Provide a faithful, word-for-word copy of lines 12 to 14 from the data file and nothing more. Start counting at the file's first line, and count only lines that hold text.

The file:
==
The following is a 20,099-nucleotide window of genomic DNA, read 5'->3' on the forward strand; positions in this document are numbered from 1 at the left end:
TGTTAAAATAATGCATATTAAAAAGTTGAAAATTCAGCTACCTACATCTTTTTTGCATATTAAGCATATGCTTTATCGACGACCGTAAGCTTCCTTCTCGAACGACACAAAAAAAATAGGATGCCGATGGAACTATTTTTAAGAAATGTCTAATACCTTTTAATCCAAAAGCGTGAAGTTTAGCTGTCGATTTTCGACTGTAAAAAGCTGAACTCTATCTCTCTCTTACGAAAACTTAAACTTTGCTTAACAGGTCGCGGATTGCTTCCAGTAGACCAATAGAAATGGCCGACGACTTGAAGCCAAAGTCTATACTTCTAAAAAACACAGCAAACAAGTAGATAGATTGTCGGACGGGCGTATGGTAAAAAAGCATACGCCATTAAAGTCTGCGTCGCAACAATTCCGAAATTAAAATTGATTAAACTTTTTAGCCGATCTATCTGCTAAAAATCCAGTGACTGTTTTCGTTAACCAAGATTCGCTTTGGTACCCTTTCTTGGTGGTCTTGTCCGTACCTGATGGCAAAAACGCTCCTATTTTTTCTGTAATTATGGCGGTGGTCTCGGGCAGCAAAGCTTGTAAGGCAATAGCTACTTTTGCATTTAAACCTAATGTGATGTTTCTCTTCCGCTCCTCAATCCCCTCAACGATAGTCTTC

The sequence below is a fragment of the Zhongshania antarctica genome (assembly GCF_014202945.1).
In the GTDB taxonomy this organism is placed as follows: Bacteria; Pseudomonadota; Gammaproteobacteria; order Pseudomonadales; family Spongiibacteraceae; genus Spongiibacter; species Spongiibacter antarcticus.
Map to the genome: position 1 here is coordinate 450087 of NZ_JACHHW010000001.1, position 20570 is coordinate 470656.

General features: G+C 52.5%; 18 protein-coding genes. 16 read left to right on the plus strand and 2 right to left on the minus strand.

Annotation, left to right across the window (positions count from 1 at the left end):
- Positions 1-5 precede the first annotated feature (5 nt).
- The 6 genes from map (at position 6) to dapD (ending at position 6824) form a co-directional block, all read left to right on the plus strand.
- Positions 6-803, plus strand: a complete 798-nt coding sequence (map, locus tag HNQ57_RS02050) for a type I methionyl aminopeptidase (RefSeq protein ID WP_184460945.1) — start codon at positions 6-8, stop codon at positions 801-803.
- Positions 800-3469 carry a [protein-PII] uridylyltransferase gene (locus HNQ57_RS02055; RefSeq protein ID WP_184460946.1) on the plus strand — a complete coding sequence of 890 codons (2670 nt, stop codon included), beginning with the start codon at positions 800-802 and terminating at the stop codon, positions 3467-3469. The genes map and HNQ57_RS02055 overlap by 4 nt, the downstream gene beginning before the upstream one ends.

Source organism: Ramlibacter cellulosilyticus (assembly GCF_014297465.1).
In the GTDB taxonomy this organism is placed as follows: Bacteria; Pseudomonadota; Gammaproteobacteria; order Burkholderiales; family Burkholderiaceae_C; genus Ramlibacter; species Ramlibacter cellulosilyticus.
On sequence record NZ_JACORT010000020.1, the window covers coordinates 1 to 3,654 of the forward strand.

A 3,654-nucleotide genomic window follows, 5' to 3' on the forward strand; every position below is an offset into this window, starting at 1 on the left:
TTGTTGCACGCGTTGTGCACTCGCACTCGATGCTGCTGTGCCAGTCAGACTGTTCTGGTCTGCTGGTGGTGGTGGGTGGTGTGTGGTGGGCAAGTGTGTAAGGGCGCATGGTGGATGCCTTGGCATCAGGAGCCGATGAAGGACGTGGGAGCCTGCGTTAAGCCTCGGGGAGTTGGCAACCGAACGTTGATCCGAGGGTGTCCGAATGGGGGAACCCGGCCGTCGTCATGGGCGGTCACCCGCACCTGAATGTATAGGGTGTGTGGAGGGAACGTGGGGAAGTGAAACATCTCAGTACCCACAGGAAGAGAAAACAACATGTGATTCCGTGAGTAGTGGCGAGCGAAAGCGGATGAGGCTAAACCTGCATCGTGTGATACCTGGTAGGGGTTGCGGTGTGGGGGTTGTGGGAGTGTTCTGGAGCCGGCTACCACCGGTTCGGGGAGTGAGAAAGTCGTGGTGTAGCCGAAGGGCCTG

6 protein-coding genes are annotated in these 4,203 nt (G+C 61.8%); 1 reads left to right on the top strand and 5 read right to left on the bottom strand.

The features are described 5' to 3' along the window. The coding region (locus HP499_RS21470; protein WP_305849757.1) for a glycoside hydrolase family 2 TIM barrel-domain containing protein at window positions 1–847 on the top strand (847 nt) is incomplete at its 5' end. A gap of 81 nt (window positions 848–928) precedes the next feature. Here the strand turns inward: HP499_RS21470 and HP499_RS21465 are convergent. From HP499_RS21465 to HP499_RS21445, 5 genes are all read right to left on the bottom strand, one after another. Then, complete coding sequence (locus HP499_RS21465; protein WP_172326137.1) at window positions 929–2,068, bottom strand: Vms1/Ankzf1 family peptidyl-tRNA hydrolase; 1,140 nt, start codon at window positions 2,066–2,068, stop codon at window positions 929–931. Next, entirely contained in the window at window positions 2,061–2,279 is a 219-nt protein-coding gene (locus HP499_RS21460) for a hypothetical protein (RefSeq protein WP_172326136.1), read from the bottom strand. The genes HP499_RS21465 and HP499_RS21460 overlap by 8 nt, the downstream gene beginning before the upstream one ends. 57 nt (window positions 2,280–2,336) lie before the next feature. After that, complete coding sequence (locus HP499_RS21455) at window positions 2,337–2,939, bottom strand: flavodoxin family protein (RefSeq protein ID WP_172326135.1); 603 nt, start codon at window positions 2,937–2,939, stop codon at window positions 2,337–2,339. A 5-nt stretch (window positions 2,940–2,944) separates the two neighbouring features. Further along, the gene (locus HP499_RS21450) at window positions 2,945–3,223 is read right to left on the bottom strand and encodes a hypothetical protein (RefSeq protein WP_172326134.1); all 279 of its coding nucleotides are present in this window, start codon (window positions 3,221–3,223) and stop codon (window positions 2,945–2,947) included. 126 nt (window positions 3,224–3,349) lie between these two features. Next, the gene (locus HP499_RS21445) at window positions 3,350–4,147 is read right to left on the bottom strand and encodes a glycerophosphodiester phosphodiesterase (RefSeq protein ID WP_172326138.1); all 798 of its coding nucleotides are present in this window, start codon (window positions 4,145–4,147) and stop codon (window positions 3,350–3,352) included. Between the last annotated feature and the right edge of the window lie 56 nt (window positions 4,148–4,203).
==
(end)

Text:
Source organism: Ramlibacter cellulosilyticus (assembly GCF_014297465.1).
In the GTDB taxonomy this organism is placed as follows: Bacteria; Pseudomonadota; Gammaproteobacteria; order Burkholderiales; family Burkholderiaceae_C; genus Ramlibacter; species Ramlibacter cellulosilyticus.
On sequence record NZ_JACORT010000020.1, the window covers coordinates 1 to 3,654 of the forward strand.